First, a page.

Beginner faery gardens can be tricky, especially if you’re not the world’s best gardener. It can pretty hard to grow plants from seeds. Most of the time I just go to my local garden center and pick out some baby plants. If there’s one thing faeries love, it’s plants! You should definitely have some green stuff around.
I have a bell jar terrarium next to my computer, and the succulents there are growing like crazy. More than likely, it’s because they’re in an east-facing window. But I also water them exceedingly rarely. Most of my other plants get mad at me, but the succulents love it. If you’re a forgetful person with an east-facing window, you could try succulents!
Succulents are perfect for fairy gardens. I don’t really have a specific garden for my faeries, per se. Faeries kind of live wherever they want in my house. My gardens have always been a little more overgrown and never quite as fancy as some I have drooled over on Pinterest. That’s all right though; some faeries love order, and some love chaotic disorder!
Beginner Faery Gardens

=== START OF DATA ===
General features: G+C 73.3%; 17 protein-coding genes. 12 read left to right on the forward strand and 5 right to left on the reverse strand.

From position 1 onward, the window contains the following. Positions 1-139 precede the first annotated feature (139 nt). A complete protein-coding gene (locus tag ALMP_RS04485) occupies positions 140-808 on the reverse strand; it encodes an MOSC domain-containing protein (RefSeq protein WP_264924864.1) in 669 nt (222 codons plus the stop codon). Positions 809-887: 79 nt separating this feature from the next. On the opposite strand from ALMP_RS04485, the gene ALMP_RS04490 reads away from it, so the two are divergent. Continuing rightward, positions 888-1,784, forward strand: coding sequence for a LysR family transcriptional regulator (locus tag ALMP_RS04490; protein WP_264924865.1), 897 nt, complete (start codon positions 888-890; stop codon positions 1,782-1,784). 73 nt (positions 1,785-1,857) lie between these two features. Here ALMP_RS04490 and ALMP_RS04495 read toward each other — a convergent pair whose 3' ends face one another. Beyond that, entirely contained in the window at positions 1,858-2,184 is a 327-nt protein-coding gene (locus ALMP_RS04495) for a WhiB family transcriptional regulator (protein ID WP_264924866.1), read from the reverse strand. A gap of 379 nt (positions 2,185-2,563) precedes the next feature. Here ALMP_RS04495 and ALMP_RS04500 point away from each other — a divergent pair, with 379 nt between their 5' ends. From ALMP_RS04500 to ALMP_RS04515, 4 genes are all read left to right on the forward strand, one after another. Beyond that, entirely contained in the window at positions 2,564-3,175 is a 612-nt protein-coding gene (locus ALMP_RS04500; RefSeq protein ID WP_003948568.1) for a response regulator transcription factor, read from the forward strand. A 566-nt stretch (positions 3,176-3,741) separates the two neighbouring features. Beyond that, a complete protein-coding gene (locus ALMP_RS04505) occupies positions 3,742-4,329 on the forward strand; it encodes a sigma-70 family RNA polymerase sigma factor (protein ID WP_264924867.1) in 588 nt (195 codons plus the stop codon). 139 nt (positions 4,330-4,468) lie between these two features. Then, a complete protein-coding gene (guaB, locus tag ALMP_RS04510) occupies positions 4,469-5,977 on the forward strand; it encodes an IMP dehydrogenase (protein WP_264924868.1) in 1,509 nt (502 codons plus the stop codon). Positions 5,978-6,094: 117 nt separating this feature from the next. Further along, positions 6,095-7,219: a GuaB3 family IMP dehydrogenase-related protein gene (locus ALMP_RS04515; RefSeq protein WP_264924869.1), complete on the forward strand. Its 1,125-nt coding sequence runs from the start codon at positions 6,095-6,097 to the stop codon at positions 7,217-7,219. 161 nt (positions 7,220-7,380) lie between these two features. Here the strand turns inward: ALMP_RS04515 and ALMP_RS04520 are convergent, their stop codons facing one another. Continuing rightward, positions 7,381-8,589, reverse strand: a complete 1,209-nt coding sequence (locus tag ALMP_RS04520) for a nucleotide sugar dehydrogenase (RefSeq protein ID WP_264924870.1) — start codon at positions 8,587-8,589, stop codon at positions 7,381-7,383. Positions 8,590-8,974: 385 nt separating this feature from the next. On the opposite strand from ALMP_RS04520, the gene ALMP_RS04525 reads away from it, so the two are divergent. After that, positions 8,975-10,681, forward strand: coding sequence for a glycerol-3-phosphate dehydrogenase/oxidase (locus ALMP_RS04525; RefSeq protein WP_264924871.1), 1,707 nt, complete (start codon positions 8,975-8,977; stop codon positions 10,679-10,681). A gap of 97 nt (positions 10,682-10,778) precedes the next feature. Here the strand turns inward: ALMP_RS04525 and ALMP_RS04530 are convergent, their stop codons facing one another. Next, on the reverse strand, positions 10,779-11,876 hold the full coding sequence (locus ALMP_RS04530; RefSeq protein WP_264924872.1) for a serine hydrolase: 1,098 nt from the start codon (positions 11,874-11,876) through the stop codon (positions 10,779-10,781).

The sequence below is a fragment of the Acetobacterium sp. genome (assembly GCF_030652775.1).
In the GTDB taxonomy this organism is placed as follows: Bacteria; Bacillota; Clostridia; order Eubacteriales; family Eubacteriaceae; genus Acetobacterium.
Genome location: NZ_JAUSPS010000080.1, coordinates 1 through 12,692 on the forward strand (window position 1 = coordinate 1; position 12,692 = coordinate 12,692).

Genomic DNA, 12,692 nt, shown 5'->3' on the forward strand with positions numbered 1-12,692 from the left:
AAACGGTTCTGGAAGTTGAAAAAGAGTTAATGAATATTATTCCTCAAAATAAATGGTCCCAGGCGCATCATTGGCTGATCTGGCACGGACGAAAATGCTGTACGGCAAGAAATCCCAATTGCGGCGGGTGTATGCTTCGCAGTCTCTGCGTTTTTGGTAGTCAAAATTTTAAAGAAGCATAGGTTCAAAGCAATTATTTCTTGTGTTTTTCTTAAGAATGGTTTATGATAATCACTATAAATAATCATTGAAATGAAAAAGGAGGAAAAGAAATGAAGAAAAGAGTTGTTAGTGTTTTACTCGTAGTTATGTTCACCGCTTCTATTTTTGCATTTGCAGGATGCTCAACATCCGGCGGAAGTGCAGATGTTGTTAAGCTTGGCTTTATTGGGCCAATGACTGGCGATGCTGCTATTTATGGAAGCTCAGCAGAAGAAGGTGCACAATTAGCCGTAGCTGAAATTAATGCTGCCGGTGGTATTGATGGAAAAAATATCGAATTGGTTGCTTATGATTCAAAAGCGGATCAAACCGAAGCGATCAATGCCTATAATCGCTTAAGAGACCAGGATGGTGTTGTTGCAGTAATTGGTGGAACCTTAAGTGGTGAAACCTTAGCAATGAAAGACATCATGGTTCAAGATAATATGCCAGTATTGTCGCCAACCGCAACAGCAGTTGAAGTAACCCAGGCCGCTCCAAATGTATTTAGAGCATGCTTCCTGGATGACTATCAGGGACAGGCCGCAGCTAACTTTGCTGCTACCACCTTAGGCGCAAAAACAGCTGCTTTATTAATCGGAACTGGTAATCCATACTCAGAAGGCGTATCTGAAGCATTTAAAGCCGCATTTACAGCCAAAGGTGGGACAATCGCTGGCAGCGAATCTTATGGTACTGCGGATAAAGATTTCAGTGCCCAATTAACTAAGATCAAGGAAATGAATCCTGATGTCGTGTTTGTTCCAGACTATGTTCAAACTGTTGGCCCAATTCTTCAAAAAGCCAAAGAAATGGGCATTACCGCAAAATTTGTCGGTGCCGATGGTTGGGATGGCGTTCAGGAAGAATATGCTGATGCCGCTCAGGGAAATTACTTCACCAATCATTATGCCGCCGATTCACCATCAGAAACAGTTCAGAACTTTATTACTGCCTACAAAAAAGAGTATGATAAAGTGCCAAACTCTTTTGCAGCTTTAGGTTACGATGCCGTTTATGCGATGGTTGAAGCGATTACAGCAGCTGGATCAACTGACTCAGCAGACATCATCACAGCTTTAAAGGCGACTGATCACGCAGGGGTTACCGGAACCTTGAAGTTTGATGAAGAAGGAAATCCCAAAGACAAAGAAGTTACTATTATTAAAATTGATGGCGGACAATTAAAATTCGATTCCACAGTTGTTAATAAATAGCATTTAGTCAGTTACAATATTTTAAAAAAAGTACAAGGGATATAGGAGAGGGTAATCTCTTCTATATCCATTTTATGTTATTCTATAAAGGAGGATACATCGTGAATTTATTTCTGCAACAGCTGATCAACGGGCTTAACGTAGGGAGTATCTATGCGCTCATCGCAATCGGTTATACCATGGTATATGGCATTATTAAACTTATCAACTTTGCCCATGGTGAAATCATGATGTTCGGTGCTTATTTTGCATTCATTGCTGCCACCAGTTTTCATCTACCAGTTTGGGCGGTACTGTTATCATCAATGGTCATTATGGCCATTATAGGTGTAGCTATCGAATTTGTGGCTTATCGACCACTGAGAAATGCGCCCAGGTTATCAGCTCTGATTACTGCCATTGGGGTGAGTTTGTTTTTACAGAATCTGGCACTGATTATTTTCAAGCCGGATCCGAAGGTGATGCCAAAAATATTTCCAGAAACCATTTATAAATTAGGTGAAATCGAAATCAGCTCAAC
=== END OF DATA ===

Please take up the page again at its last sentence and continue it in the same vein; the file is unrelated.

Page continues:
Despite what Pinterest pinners will tell you, your garden doesn’t have to be anything fancy. Some faeries will appreciate small decorations, like colorful pebbles or even a fancy pot. I’ve mixed small gemstone chips into my pebble pathways. Sometimes, all they want is a little house, and I have several fairy houses sitting out for my fae friends to relax in.
Here’s an easy thing to get started. It’s not for everyone, and growing from seed can be hard, but a terrarium tends to be the best way to get those babies started! I received this as a birthday present, and finally decided to plant it. Eagerly, I tore into the box and pulled out all the ingredients.
Always Read the Directions
The directions were the best part of the whole project. Not only did they explain how to put together the container, but they gave instructions on how to care for the flowers, where to plant them, and why fairies like them. The best part? Their fairy mythology was spot on. It wasn’t a frilly Disneyfied Tinkerbell fairy history. Granted, it also was not the dark and rather scary fairy history either, but it gave good and accurate information.